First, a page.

Michigan to pay volunteers distributing water bottles in Benton Harbor amid water crisis

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Michigan to pay volunteers distributing water bottles in Benton Harbor amid water crisis

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Volunteers and sites that are distributing bottled water in Benton Harbor will now be paid for their services as the city faces an ongoing elevated lead presence in its drinking water, according to the Michigan Department of Health and Human Services. Bottled water will continue to be free to residents while the city works to replace all lead service pipes. 

“Benton Harbor residents have stepped up to help one another as the state provides free bottled water to the city to reduce the risk of exposure to lead in their drinking water,” the state’s Health and Human Services director Elizabeth Hertel said in a statement Thursday. “Ensuring that residents are compensated for their time is a priority for the state and will help ensure a sustainable, long-term solution and is the right thing to do.”

Under the new program, volunteers will be called “community ambassadors” and will be paid at a rate of $15 per hour retroactive to October 1. State-supported water bottle distribution sites will be responsible for hiring, managing and paying their workers. 

Bottled water distributed in Benton Harbor, Michigan
Volunteers with Southwest Community Action Agency load cases of bottled water into residents vehicles, as city officials warn of dangerous amounts of lead in the city’s water systems, in Benton Harbor, Michigan, on October 20, 2021.

Seth Herald  / Reuters


On October 6, the state’s health department urged Benton Harbor residents to use bottled water instead of tap water for cooking, drinking and brushing teeth. To date, more than 100,000 cases of bottled water have been distributed to city residents, the department said.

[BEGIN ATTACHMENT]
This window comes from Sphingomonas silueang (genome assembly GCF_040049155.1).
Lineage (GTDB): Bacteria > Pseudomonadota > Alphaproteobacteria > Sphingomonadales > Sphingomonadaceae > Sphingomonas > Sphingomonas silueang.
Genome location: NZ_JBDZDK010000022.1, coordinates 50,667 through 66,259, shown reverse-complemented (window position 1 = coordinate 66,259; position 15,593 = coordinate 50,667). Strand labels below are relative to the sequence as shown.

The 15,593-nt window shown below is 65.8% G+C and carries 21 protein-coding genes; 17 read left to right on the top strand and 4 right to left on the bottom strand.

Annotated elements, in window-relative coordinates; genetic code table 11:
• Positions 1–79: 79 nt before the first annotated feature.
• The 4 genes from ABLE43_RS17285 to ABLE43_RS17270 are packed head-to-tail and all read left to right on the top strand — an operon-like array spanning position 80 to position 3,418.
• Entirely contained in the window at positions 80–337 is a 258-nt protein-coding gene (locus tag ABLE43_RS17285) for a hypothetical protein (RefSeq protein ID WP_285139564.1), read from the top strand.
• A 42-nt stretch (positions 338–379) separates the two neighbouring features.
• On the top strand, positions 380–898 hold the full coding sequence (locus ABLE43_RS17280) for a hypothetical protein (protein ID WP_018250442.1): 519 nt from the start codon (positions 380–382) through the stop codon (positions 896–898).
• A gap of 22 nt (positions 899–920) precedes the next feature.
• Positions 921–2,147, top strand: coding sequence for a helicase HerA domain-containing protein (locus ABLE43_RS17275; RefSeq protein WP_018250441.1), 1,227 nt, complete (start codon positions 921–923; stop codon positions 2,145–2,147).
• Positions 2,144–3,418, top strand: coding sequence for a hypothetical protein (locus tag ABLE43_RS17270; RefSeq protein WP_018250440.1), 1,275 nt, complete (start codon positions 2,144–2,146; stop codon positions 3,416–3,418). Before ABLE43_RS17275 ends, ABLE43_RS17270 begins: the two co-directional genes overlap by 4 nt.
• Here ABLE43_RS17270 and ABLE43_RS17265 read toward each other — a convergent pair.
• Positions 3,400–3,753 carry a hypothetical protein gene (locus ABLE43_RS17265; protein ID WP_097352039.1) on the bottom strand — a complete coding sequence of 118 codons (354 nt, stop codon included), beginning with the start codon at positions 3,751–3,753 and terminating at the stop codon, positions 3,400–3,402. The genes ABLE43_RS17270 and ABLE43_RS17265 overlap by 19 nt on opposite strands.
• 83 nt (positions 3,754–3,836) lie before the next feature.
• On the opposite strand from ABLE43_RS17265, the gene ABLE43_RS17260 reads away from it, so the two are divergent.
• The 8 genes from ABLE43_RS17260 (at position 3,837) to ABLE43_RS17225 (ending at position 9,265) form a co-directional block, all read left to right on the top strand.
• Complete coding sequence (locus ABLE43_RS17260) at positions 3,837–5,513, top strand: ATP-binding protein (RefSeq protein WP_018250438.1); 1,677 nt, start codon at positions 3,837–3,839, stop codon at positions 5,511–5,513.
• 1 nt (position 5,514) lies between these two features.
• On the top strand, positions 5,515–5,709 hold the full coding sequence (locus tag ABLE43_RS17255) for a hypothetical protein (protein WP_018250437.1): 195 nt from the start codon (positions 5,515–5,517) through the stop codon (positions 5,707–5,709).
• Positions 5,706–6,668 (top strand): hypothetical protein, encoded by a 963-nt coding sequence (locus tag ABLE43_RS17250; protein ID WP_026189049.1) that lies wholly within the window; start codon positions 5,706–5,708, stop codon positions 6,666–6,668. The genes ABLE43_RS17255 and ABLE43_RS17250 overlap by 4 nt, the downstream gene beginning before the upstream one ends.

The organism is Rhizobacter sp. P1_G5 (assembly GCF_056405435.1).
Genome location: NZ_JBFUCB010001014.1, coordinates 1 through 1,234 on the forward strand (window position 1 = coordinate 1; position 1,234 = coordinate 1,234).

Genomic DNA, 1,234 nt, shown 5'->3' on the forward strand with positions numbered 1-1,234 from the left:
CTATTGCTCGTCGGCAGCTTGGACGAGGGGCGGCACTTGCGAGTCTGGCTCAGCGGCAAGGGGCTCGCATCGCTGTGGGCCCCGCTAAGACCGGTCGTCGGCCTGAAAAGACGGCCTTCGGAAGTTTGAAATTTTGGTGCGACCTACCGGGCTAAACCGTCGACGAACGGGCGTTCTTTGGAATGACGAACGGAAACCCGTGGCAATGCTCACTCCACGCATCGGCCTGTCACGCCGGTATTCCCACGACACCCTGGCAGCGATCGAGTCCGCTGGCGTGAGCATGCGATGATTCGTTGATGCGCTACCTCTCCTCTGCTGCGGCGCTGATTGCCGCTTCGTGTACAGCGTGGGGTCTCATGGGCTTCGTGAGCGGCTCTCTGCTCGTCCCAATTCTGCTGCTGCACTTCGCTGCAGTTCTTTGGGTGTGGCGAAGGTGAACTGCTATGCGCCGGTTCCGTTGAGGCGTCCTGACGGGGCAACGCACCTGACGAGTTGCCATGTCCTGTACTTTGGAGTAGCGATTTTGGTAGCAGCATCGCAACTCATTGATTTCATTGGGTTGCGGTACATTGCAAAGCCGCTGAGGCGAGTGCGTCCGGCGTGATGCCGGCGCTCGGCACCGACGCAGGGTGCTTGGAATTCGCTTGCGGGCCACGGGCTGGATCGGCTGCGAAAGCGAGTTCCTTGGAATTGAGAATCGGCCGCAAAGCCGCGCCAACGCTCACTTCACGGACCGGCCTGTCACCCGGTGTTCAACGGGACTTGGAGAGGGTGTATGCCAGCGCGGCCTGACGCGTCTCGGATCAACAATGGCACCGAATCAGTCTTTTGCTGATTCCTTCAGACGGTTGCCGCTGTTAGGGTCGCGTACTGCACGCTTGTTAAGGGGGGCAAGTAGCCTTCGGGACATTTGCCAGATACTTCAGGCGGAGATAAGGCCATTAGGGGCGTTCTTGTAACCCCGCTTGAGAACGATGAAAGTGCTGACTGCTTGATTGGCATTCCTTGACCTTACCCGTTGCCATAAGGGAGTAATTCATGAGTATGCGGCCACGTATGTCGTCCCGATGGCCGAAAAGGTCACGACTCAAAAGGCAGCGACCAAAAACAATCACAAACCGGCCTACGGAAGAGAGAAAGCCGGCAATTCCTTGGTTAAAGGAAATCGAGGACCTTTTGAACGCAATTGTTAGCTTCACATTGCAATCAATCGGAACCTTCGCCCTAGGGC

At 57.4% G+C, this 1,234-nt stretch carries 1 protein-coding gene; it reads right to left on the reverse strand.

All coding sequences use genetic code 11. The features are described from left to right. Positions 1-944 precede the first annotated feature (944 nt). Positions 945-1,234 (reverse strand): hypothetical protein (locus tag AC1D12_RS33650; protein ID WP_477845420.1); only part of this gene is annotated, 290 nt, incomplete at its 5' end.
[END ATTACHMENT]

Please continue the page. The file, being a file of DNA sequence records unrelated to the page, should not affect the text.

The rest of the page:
The advisory came following a petition filed last month by environmental and public advocacy organizations alleging that lead in the city’s drinking water has posed “an imminent and substantial endangerment to Benton Harbor residents” for years. 

The state said it is currently making an urgent and long-term effort to reduce lead in the city’s water.

According to the Environmental Protection Agency, there is no known safe level of lead in a child’s blood. Negative health effects of drinking water with a lead presence include behavioral issues, a lower IQ, hyperactivity, slowed growth, anemia, cardiovascular effects, decreased kidney function and reproductive problems. 

Earlier this month, Governor Gretchen Whitmer said replacing all of Benton Harbor’s lead service lines will take up to 18 months and cost $30 million. As of October 19, the city still needed at least $11.4 million for the pipe replacement project.

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This article is sourced from CBS News

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